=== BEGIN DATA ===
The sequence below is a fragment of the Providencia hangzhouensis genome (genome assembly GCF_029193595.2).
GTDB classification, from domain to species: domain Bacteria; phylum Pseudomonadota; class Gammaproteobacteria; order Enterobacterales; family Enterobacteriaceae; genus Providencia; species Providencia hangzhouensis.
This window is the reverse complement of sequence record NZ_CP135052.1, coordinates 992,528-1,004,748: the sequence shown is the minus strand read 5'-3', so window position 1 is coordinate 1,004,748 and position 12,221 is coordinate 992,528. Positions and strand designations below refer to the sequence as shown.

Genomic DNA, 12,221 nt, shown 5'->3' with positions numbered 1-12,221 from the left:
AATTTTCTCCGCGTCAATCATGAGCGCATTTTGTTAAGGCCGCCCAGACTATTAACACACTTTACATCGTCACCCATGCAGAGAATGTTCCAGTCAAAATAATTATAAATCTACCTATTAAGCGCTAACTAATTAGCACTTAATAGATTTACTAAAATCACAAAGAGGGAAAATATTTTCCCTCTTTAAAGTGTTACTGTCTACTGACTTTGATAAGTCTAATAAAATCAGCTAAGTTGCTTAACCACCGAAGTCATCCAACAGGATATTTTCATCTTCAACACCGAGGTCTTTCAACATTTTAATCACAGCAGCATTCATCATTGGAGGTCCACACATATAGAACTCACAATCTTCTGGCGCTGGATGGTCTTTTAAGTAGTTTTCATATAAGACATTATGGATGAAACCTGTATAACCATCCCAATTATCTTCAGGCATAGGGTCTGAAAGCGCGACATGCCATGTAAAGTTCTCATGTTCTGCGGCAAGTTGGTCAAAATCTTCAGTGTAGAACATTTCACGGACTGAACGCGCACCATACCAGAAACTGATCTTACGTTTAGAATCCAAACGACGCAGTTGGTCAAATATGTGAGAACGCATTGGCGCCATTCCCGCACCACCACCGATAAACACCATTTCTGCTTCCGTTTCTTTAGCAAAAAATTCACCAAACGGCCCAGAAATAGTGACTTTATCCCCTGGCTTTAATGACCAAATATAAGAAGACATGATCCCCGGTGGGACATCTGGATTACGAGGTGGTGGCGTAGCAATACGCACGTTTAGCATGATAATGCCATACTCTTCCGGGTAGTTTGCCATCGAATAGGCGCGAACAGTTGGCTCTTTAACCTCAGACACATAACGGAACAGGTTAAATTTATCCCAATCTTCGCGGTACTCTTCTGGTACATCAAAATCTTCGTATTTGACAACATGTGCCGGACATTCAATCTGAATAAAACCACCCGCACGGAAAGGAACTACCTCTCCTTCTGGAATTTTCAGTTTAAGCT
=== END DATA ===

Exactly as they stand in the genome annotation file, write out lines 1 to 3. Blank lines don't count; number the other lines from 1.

The sequence below is a fragment of the Providencia hangzhouensis genome (genome assembly GCF_029193595.2).
GTDB classification, from domain to species: domain Bacteria; phylum Pseudomonadota; class Gammaproteobacteria; order Enterobacterales; family Enterobacteriaceae; genus Providencia; species Providencia hangzhouensis.
This window is the reverse complement of sequence record NZ_CP135052.1, coordinates 992,528-1,004,748: the sequence shown is the minus strand read 5'-3', so window position 1 is coordinate 1,004,748 and position 12,221 is coordinate 992,528. Positions and strand designations below refer to the sequence as shown.